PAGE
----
Knee Replacement Surgery

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Knee replacement is a surgical procedure to replace the weight-bearing surfaces of the knee joint to relieve pain and disability. To diagnose your condition, an orthopedic surgeon will perform a … Read More

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Knee Replacement Surgery

Knee replacement is a surgical procedure to replace the weight-bearing surfaces of the knee joint to relieve pain and disability.


To diagnose your condition, an orthopedic surgeon will perform a thorough examination of your knee, analyze X-rays, and conduct physical tests.

You will be asked to describe your pain, if you suffer from other joint pain, and if you have endured past injuries that may have affected your current knee condition.

Why do you need Knee replacement or what are the symptoms indicating knee replacement surgery is required?

Knee replacement surgery is usually necessary when the knee joint is worn or damaged so that your mobility is reduced, and you are in pain even while resting.

What types of Knee surgery are available?

There are 2 main types of surgery:

• total knee replacement – both sides of your knee joint are replaced

• partial (half) knee replacement – only 1 side of your joint is replaced in a smaller operation with a shorter hospital stay and recovery period

When should you undertake knee replacement surgery?

Usually your doctor will recommend after reviewing your case. A knee replacement is major surgery, so is normally only recommended if other treatments, such as physiotherapy or steroid injections, have not reduced pain or improved mobility.

What is the outcome of a total knee replacement?

Knee-replacement surgery has a very high rate of success in eliminating pain and you can return back to your normal healthy lifestyle in as low as 3-4 months.

What is the hospitalization and recovery period for this surgery?

Normal hospitalization period is 3- 5 days. However recovery times vary.

Most people can stop using walking aids around 6 weeks after surgery, and start driving after 6 to 8 weeks.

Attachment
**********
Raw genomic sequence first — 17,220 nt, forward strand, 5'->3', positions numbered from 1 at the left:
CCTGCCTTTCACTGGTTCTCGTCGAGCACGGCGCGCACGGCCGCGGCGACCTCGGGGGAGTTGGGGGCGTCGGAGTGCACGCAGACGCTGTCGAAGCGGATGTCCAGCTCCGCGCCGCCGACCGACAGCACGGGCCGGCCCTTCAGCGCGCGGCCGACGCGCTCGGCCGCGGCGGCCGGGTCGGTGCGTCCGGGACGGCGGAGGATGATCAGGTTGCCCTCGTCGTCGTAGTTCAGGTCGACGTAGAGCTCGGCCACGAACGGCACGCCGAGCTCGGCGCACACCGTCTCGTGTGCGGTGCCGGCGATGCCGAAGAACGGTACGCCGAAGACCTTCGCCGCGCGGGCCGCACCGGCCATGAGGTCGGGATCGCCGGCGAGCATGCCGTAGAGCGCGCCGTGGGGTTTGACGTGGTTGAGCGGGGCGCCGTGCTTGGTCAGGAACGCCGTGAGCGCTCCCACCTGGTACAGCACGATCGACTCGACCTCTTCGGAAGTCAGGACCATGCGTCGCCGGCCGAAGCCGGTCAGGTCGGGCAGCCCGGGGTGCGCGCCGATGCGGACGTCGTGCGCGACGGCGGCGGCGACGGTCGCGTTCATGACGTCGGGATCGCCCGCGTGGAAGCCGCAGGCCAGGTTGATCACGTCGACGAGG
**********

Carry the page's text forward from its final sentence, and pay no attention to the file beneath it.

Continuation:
Full recovery can take up to 2 years as scar tissue heals and your muscles are restored by exercise. A very small amount of people will continue to have some pain after 2 years.

What are the do’s and don’ts after a knee replacement surgery?

All impact activities, such as running and downhill skiing, and vigorous racket sports, such as singles tennis or squash should be avoided.

Risks of knee replacement surgery:

Knee replacement surgery is a common operation and most people do not have complications. However, as with any operation, there are risks as well as benefits.

Complications are rare but can include:

• stiffness of the knee

• infection of the wound

• infection of the joint replacement, needing further surgery

• unexpected bleeding into the knee joint

• ligament, artery or nerve damage in the area around the knee joint

• deep vein thrombosis (DVT)

• persistent pain in the knee

• a break in the bone around the knee replacement during or after the operation

• In some cases, the new knee joint may not be completely stable and further surgery may be needed to correct it.

Dos and Don’ts after a Knee surgery


• Do prescribed exercises and physiotherapy

• Do Eat a healthy and balanced diet (subject to your body conditions)

• Do follow your Doctors instruction on wound care

• Do elevate your legs and use compression stocking or ice (as recommended by doctor)


• Don’t skip any of your exercises

• Don’t step on slippery floors without non-skid socks or shoes

• Don’t sit on soft sofas or chairs that you sink down into

• Don’t forget to use your walker or cane as prescribed

• Don’t get up at night without a nightlight on

• Don’t drive when on narcotics for pain

• Don’t start driving until your doctor gives you the green light

How long will the knee replacement last?

It depends on patient to patient. Normally total knee replacement should last for 20 years though partial may need further surgery after 10 years.


• Severe knee pain that limits your everyday activities.
• Moderate or severe knee pain while resting, day or night.
• Long-lasting knee inflammation and swelling that doesn’t get better with rest or medications.
• A bowing in or out of your leg.
• No pain relief from NSAIDs or can’t tolerate them


• rheumatoid arthritis.
• haemophilia.
• gout.
• disorders that cause unusual bone growth.
• death of bone in the knee joint following blood supply problems.
• knee injury.
• knee deformity with pain and loss of cartilage.


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